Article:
Prose
Prose Prose, n. [F. prose, L. prosa, fr. prorsus, prosus, straight forward, straight on, for proversus; pro forward + versus, p. p. of vertere to turn. See {Verse}.] 1. The ordinary language of men in speaking or writing; language not cast in poetical measure or rhythm; -- contradistinguished from verse, or metrical composition. [1913 Webster]

I speak in prose, and let him rymes make. --Chaucer. [1913 Webster]

Things unattempted yet in prose or rhyme. --Milton. [1913 Webster]

I wish our clever young poets would remember my homely definitions of prose and poetry, that is; prose -- words in their best order; poetry -- the best order. --Coleridge. [1913 Webster]

2. Hence, language which evinces little imagination or animation; dull and commonplace discourse. [1913 Webster]

3. (R. C. Ch.) A hymn with no regular meter, sometimes introduced into the Mass. See {Sequence}. [1913 Webster]


The Collaborative International Dictionary of English. 2000.

Synonyms:

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  • prose — prose …   Dictionnaire des rimes

  • prose — [ proz ] n. f. • 1265; lat. prosa, de prosa oratio « discours qui va en droite ligne » I ♦ 1 ♦ Forme du discours oral ou écrit, manière de s exprimer qui n est soumise à aucune des règles de la versification. « tout ce qui n est point prose est… …   Encyclopédie Universelle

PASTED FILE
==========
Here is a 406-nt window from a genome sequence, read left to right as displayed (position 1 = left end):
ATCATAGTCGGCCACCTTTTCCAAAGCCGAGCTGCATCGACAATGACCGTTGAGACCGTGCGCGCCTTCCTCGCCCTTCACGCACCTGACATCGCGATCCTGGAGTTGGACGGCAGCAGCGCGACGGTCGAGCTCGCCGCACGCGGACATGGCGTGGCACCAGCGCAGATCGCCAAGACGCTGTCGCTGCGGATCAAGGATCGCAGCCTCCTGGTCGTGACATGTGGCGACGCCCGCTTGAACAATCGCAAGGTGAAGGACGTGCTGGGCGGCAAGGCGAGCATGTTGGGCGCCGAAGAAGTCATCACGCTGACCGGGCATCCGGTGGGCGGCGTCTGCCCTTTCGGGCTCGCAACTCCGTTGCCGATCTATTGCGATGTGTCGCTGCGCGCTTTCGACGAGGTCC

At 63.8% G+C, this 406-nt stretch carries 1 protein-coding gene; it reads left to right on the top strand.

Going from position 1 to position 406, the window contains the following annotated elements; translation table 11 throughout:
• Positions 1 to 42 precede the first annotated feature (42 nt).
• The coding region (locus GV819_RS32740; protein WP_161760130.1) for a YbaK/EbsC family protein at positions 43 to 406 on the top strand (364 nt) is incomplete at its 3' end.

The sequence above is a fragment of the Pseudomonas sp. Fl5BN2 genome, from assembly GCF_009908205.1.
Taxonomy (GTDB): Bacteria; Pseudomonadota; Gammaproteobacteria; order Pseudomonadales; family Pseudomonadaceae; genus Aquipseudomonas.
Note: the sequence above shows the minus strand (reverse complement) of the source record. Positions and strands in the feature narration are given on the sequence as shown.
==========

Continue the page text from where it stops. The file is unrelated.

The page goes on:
• prose — PROSE. s. f. Discours qui n est point assujetti à une certaine mesure, à un certain nombre de pieds & de syllabes. Prose grecque. prose latine. prose françoise. le langage de la prose est plus simple & moins figuré que celuy des vers. escrire en… …   Dictionnaire de l'Académie française

  • Prose — Prose, a. 1. Pertaining to, or composed of, prose; not in verse; as, prose composition. [1913 Webster] 2. Possessing or exhibiting unpoetical characteristics; plain; dull; prosaic; as, the prose duties of life. [1913 Webster] …   The Collaborative International Dictionary of English

  • prose — [ prouz ] noun uncount * written language in its ordinary form, as opposed to poetry: She writes beautiful prose. in prose: He recorded his emotions in prose and verse …   Usage of the words and phrases in modern English

  • Prose — Prose, v. t. [imp. & p. p. {Prosed}; p. pr. & vb. n. {Prosing}.] 1. To write in prose. [1913 Webster] 2. To write or repeat in a dull, tedious, or prosy way. [1913 Webster] …   The Collaborative International Dictionary of English

  • Prose — Prose, v. i. 1. To write prose. [1913 Webster] Prosing or versing, but chiefly this latter. Milton. [1913 Webster] …   The Collaborative International Dictionary of English

  • prose — early 14c., from O.Fr. prose (13c.), from L. prosa oratio straightforward or direct speech (without the ornaments of verse), from prosa, fem. of prosus, earlier prorsus straightforward, direct, from Old L. provorsus (moving) straight ahead, from… …   Etymology dictionary

  • prose — prose·man; prose; trans·prose; …   English syllables

  • prose — [prōz] n. [ME < MFr < L prosa, for prorsa (oratio), direct (speech) < prorsus, forward, straight on < proversus, pp. of provertere, to turn forward: see PRO 2 & VERSE] 1. the ordinary form of written or spoken language, without rhyme… …   English World dictionary

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